Open the box and within seconds, you and your kids are ready to learn about the science of sound. There are several different approaches. In the first, you turn just about any object you can think of into a speaker. Plug one end of the Speaker Geeker into your phone or music player (it fits standard headphone jacks) and put the other end, called a pod, on something else. Then turn on the sound and see how well a wood table sounds vs. a box of cereal vs. a tin can. The other experiment is to make invisible sound waves visible. To do that you attach the pod to the underside of a special tray (included) and add various materials—water, sand, yogurt, etc. Then, turn on your player and watch. If you use music, you’ll get a lot of pretty random action, but if you use a signal- or tone generator that produces a single sound at a single frequency, you’ll see some beautiful sound patterns. Ages 8+. Under $20 at many retailers or visit http://thamesandkosmos.com/
Beasts Alive Bronto Building Set (K’NEX)
For kids and adults who love building, dinos, and robots (and who doesn’t?) this is the trifecta. The pieces go together easily and stay that way even under pretty rough playing conditions. This 213-piece set includes a motor (but not batteries) and instructions for how to build three different dinos. Depending on the age of the child and the amount of adult intervention, it’ll take 30-45 minutes to put together. Then flip the switch and stand back as your dino goes on a rampage. Just be thankful he’s not a vegetarian. Ages 7+. Under $20 at Amazon or visit http://www.knex.com/
Mighty Makers Fun on the Ferris Wheel Building Set (K’NEX)
Help Emily and her bear Cocoa build a Ferris wheel, ticket both, and snack stand. Along the way you’ll learn about mechanics, speed, engineering, and other STEM concepts. This set is definitely geared more towards girls, but there are instructions on the website for how to use the same 324 pieces to build a pirate ship ride and more. Under $25 at Walmart or visit http://www.knex.com/
SkaZooms Battle ‘Boggan Action Pack (SkaZooms)
Meet SkaZooms, the latest (and coolest) collectible figures. These little skateboarders are adorable (in a so-ugly-that-they’re-cute kind of way) and safety conscious (they always wear helmets). The Action Pack includes one battle arena, two SkaZoom characters (with boards and helmets), and two ‘boggans (spinners that the SkaZooms characters sit on when they’re launched into the arena by yanking on a rip cord). The arena itself is outfitted with launch pads, jump ramps, and seating for eight SkaZooms spectators. When you’re ready to go, let ‘em rip and they’ll bounce, crash, smash, and fly. It’s wonderfully easy to set up, requires no batteries (yeah!), and is solidly made—we’ve had other ripcord-launched fighting toys that haven’t lasted a week. Ages 7+. Around $42 a many retailers, or http://www.skazooms.com/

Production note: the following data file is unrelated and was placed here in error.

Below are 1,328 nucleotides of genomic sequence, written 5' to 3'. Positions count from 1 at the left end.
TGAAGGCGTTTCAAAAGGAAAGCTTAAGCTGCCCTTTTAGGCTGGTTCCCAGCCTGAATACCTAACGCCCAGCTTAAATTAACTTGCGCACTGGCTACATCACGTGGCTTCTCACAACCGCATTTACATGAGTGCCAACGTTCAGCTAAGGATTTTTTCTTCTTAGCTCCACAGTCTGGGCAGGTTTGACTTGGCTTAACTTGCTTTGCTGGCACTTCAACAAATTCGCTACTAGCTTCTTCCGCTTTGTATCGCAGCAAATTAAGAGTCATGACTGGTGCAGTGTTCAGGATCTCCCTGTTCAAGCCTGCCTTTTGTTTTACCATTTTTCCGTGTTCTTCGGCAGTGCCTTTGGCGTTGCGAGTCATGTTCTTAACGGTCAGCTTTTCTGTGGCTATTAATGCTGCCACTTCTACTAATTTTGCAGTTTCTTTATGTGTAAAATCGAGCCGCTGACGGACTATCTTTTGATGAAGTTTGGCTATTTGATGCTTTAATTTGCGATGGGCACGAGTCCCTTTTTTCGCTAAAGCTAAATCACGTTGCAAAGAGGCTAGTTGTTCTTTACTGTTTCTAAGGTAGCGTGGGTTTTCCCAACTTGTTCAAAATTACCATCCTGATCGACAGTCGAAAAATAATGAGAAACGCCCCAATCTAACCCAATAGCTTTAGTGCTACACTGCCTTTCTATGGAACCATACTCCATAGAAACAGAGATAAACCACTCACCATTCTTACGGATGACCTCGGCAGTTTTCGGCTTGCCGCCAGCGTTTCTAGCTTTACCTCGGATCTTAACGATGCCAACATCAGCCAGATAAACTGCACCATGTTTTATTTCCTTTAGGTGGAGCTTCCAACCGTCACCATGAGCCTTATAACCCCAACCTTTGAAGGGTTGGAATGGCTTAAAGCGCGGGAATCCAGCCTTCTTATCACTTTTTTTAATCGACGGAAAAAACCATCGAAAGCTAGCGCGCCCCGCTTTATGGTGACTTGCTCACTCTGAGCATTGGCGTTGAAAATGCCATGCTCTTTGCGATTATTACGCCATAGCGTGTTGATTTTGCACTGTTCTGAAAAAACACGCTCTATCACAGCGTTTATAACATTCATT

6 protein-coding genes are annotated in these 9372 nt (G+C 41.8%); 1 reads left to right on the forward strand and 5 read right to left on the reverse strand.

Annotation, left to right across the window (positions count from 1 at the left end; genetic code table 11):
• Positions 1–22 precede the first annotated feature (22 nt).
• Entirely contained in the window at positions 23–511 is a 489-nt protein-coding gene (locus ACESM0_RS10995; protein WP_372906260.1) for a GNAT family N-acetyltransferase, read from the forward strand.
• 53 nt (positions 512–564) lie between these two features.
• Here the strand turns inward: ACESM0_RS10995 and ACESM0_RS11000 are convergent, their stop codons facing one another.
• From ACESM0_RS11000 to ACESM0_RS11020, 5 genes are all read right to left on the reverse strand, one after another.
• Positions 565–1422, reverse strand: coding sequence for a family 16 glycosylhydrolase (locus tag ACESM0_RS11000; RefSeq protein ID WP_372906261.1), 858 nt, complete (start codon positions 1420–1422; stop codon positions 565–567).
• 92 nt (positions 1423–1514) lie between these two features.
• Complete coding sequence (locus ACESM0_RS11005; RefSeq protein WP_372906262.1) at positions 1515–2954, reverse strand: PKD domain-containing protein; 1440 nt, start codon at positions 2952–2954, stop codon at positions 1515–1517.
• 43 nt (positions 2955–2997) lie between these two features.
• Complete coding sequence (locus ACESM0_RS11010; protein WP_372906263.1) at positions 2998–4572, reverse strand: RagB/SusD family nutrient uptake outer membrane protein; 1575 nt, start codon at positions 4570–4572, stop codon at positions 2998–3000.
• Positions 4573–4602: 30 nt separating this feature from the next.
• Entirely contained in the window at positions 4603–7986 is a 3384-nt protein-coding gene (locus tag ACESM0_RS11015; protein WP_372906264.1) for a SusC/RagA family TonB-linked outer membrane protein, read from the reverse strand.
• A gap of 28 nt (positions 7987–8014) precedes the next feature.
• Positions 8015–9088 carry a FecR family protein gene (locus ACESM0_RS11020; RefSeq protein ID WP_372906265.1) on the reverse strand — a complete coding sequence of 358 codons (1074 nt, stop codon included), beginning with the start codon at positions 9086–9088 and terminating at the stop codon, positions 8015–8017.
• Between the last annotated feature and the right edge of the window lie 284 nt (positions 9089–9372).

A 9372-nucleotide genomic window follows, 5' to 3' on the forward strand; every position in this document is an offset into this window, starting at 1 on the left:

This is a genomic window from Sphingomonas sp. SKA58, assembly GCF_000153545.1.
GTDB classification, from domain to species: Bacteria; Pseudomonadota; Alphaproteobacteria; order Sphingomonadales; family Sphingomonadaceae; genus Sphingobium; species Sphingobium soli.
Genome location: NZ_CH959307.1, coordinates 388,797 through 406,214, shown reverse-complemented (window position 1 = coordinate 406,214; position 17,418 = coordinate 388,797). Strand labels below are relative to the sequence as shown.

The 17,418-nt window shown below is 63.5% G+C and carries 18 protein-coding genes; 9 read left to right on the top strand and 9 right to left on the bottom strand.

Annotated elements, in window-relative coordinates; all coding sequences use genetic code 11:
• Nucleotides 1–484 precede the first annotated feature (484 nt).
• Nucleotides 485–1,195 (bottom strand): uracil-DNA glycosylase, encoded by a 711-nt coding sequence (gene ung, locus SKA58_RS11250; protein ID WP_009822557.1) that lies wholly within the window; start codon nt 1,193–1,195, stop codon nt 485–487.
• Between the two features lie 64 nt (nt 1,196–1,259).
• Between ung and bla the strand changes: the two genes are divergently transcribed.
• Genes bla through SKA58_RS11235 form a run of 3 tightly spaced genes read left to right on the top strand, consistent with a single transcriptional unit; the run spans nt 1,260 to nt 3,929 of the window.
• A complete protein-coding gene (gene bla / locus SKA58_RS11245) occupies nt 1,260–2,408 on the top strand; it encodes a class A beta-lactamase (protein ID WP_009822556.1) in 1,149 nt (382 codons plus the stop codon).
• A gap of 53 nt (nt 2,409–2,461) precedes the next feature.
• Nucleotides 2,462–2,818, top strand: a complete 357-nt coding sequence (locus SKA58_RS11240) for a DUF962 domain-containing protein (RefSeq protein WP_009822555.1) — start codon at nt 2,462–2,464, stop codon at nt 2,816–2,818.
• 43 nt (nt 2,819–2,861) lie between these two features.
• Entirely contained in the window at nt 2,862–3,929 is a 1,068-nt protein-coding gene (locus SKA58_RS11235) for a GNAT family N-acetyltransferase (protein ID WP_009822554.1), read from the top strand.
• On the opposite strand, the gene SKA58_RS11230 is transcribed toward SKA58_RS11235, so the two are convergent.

Have you noticed lately that a lot of your favorite toys from the 80s are making a comeback? Some, of course, never completely left—they just moved to less-prominent shelves and were overshadowed by the latest and greatest. But others seem to have suddenly resurfaced, like zombies returning from the grave (except they don’t bite and we’re generally glad to see them). Either way, despite those promises you made to your parents that you’d never be like them, you may find yourself giving your own children the very same toys you played with back in the day.
Care Bears (Just Play)
Bringing toys out of retirement can be a risky business. In many cases, the new ones are similar, but they sometimes look as though they’ve been run through a funhouse mirror: legs too long, eyes too wide, head too small, etc. Not so with Care Bears. New-generation ultra-plush Bears look very much like the old ones. And their mission hasn’t changed at all: teach kids about responsibility, caring, sharing, empathy, and being a good friend. That’s a pretty big job for a little bear, so it’s a good thing they still have those magic “belly badges,” just in case they need a little help from Care-a-lot. Care Bears come in a variety of sizes and retail for $3 to $25 at places like Target and Amazon.com
Doodle Bear (Just Play)
Doodle Bears are sweet, cuddly bears that you can create your own artwork on. When you need a new look, just toss Doodle in the wash (in a pillowcase or “delicates” bag), hang him out to dry, and you’ve got a brand new canvas. The original Doodle Bear comes in three colors, or you can get the Glow Doodle Bear, where kids do their doodling with light. Each one comes with special, Doodle-Bear-Only markers (Glow comes with a magic light pen and stamps). Available for $20 and up at your favorite retailer.
K’nex have been around for ages, and are one of America’s top building sets. They have unique shapes and snapping pieces, bricks, struts, and big, flat swatches to hold the pieces together. The old sets were pretty free-form: dump the pieces out on the living room carpet and build whatever you want. Today there are all sorts of targeted sets that are based on old classics like Nitendo’s Mario and today’s sensations like Plants vs. Zombies (in this case, it’s a zombie-fied football helmet). But just as it was when you were a kid, your imagination is your only limit. Most sets work with each other, so the more you collect, the more you can connect. You may even be able to combine your old ones with your child’s new ones and take the building-bonding experience to a whole new level. Prices vary greatly, depending on the size of the kit. Available at retailers everywhere or at http://www.knex.com/
Fisher-Price Classics Movie Viewer (The Bridge Direct)
While not exactly an 80’s toy—the first Movie Viewers were introduced in 1973—the new versions look just like the ones we played with as kids. And despite being very low-tech, they’re just as much fun. Movie Viewers work exactly the way they did when you had yours: slide a cartridge into a slot, and turn a hand crank to play the “movie.” You can go forwards, backwards, fast, or slow. Comes with two cartridges (one for learning letters, the other for numbers). If you still have your old Snoopy cartridges, they should work too. No batteries required. Available for about $30 at https://www.fatbraintoys.com or http://www.fisher-price.com/